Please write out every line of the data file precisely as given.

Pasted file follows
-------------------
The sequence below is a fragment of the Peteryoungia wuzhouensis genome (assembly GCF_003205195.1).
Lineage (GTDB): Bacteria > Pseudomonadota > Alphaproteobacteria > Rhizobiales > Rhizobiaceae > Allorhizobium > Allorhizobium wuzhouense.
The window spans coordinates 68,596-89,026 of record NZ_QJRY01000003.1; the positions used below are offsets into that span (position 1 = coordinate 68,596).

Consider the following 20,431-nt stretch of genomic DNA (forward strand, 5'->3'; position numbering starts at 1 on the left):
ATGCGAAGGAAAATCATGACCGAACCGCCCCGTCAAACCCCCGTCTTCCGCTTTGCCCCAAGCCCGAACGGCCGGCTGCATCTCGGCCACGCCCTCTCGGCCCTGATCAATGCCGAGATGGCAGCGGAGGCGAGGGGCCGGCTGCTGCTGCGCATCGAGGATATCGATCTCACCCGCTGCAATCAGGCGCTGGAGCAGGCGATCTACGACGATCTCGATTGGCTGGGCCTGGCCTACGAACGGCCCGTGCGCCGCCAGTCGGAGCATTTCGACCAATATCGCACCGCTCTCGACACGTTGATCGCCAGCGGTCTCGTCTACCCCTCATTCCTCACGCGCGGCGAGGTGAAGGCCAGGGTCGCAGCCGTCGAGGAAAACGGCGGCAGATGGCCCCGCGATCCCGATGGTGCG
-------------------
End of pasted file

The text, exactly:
The sequence below is a fragment of the Peteryoungia wuzhouensis genome (assembly GCF_003205195.1).
Lineage (GTDB): Bacteria > Pseudomonadota > Alphaproteobacteria > Rhizobiales > Rhizobiaceae > Allorhizobium > Allorhizobium wuzhouense.
The window spans coordinates 68,596-89,026 of record NZ_QJRY01000003.1; the positions used below are offsets into that span (position 1 = coordinate 68,596).

Consider the following 20,431-nt stretch of genomic DNA (forward strand, 5'->3'; position numbering starts at 1 on the left):
ATGCGAAGGAAAATCATGACCGAACCGCCCCGTCAAACCCCCGTCTTCCGCTTTGCCCCAAGCCCGAACGGCCGGCTGCATCTCGGCCACGCCCTCTCGGCCCTGATCAATGCCGAGATGGCAGCGGAGGCGAGGGGCCGGCTGCTGCTGCGCATCGAGGATATCGATCTCACCCGCTGCAATCAGGCGCTGGAGCAGGCGATCTACGACGATCTCGATTGGCTGGGCCTGGCCTACGAACGGCCCGTGCGCCGCCAGTCGGAGCATTTCGACCAATATCGCACCGCTCTCGACACGTTGATCGCCAGCGGTCTCGTCTACCCCTCATTCCTCACGCGCGGCGAGGTGAAGGCCAGGGTCGCAGCCGTCGAGGAAAACGGCGGCAGATGGCCCCGCGATCCCGATGGTGCG